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Sowing Grass in the Fall and Fall Lawn Care and Yellowjacket Hornets
By John Fulton

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[August 23, 2016]  Sowing Grass in the Fall and Fall Lawn Care - Fall seeding of grass should be done between August 15 and September 10. This is a tried and true date, but the end of the world won't come about if you are a week later. The goal is to give the seed enough time to germinate and become established before bad weather arrives. Seed at the rate of 4 pounds of seed per 1000 square feet on bare spots, or half that rate on overseedings.

If you have a compacted yard, or have a deep thatch layer, these seeding dates also define ideal times to dethatch or aerate. Thatch layers should not be over 1/2 inch deep for optimum growing conditions. When aerating, make sure you use a core type aerator.

Fall fertilization is also a good practice. If you haven't fertilized in the last month, consider applying a fertilizer treatment around September 1. Use about 8 pounds of 13 13 13 fertilizer per
1000 square feet of lawn. Try to avoid the high nitrogen fertilizers this late in the year. It's hard enough to keep up with the mowing as it is, and nitrogen promotes top growth. The even analysis fertilizers will also promote root growth, which is what we want going into the late fall and winter.

Crabgrass and other annuals grass weeds can be seen about everywhere. They will die with the first frost, so treatment is not available, or recommended, in the fall. Make a note of where these grasses are, and an overseeding to thicken up the grasses you want there may help crowd out the annuals. Preventative treatments may also be applied in the spring (around April 1 depending on soil temperatures) to kill the germinating seeds. As many have found out, a second treatment about June 1 is also necessary since the products only last six to eight weeks.

Last, but not least, is broadleaf weed control. Fall is a particularly good time to treat problem perennial weeds since they are sending food down to the roots to overwinter. A spray
about the 3rd or 4th week of September (making sure to use the appropriate product) can do a world of good on the perennial weeds. Remember to be very careful with herbicides around perennial plants since they are also getting ready to overwinter. Also, waiting this late in the season reduces drift potential for the neighborís garden. Dicamba is particularly prone to vapor drifting, for up to two weeks, with hot, sunny conditions. Itís hard to get a good weather forecast for two weeks, let alone the week we are in.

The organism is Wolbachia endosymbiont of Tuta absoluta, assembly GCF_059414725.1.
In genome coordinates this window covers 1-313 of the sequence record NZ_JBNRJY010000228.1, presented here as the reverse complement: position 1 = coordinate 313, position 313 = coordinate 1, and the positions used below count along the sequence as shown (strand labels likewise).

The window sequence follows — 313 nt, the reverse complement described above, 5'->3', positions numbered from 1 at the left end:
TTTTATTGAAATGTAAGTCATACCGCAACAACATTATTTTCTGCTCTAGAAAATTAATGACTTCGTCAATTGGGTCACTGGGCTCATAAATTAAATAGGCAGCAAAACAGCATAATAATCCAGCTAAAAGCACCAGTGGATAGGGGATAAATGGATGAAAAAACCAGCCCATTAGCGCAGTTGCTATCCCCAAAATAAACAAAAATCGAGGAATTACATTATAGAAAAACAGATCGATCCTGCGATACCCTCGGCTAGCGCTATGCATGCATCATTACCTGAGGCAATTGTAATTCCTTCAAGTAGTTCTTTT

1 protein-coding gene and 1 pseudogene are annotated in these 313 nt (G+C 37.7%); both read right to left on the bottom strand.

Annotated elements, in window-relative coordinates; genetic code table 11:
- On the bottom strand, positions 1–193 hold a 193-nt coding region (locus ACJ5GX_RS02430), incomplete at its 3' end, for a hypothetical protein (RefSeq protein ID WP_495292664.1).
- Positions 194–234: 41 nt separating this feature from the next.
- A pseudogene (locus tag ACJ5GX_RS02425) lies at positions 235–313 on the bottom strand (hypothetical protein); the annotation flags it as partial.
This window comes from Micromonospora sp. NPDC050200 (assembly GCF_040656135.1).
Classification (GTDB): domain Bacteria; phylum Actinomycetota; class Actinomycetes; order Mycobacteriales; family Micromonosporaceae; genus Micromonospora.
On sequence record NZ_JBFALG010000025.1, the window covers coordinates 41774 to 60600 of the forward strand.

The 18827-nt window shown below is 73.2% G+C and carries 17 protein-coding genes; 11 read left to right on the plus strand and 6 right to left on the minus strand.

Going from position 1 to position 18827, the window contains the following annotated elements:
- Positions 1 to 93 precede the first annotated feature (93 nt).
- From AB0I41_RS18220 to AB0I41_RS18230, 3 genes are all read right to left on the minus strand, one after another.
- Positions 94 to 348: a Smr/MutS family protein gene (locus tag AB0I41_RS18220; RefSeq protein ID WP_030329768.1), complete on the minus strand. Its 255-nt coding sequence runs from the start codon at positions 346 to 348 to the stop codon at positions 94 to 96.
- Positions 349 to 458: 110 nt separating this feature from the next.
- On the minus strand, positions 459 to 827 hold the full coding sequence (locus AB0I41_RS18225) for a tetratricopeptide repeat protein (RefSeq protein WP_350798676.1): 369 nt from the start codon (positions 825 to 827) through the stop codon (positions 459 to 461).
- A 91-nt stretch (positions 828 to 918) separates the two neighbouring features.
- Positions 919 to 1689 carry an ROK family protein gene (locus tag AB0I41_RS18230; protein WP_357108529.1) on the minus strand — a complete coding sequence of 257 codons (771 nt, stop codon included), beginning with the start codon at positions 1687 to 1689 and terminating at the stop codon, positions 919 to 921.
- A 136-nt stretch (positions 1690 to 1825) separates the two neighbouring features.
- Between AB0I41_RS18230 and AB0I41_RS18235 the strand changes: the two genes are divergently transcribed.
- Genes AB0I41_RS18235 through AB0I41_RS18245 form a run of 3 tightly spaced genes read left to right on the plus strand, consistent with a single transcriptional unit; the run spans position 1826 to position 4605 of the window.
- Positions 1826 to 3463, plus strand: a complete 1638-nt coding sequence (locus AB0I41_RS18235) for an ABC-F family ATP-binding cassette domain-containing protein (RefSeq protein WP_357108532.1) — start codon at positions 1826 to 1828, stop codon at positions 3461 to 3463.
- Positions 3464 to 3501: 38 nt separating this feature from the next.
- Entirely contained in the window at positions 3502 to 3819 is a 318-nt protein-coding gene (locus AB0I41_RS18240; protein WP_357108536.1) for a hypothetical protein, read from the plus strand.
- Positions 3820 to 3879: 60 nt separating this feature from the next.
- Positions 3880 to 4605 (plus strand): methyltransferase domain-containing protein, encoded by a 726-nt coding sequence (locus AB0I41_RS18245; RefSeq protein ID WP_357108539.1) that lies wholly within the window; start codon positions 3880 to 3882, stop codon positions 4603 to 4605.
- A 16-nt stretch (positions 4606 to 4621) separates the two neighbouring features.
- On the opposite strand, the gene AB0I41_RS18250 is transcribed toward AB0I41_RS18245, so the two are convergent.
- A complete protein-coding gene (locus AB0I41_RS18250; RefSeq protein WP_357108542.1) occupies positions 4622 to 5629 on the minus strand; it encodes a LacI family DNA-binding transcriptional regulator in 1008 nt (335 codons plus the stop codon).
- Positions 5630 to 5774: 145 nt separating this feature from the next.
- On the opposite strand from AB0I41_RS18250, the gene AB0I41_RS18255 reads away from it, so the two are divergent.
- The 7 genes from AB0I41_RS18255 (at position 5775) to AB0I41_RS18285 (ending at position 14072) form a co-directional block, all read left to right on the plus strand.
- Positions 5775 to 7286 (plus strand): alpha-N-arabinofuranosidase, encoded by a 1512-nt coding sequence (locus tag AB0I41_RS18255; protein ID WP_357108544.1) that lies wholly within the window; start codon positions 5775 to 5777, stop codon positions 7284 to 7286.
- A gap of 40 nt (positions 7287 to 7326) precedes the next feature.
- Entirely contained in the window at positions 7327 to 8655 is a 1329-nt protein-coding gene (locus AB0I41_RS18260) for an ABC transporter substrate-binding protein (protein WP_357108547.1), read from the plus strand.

Yellowjacket Hornets

After discussing the black and yellow syrphid flies earlier, itís time for another black and yellow insect. Yellowjackets are the other common yellow and black insect this time of year, frequently spotted when the festival season begins in the late summer and fall period.

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Yellowjackets can be very aggressive in both biting and stinging. They are usually about twice the size of the syrphid flies, and the easiest way to tell them apart is to count the wings (hopefully without getting stung). Flies have one pair, and bees and wasps have two pairs. Technically the bald faced hornet is also a yellowjacket, but has more white on the face with a black body, rather than the black and yellow banded pattern of the eastern yellowjacket. 

Yellowjackets are most frequently encountered when they scavenge for food. Their habit of feeding on nectar and sugar can create a nuisance. Yellowjackets are attracted to open cups and cans of soda and other sweet liquids. They are also attracted to open cans of garbage, bright flowery clothing, and floral scented perfumes. All outside garbage cans must be kept clean and well covered to reduce yellowjacket problems. Contact with the wasps can be decreased by reducing these attractions at picnics and other outings. In situations closer to home, the elimination of overripe fruit from gardens and orchards will dramatically decrease the number of scavenging yellowjackets. Holding gatherings indoors and using screens on windows will also help avoid yellowjacket problems.

There are a variety of traps on the market that claim to attract yellowjackets. These traps are baited with the scent of rotting fruit or other odors equally as appetizing to the yellowjackets. It is questionable whether these traps can out-compete the natural and man-made attractants described above. However, it is certain that through proper sanitation and removal of natural and man-made attractants, yellowjacket contact can be reduced. However, in situations where the potential for repeated contact exists, other management methods may be necessary. These traps can also attract more yellowjackets if placed close to the home or patio, so place them to attract the insects away from where youíll be.

[By JOHN FULTON, COUNTY EXTENSION DIRECTOR SERVING LOGAN, MENARD, AND SANGAMON COUNTIES]

 

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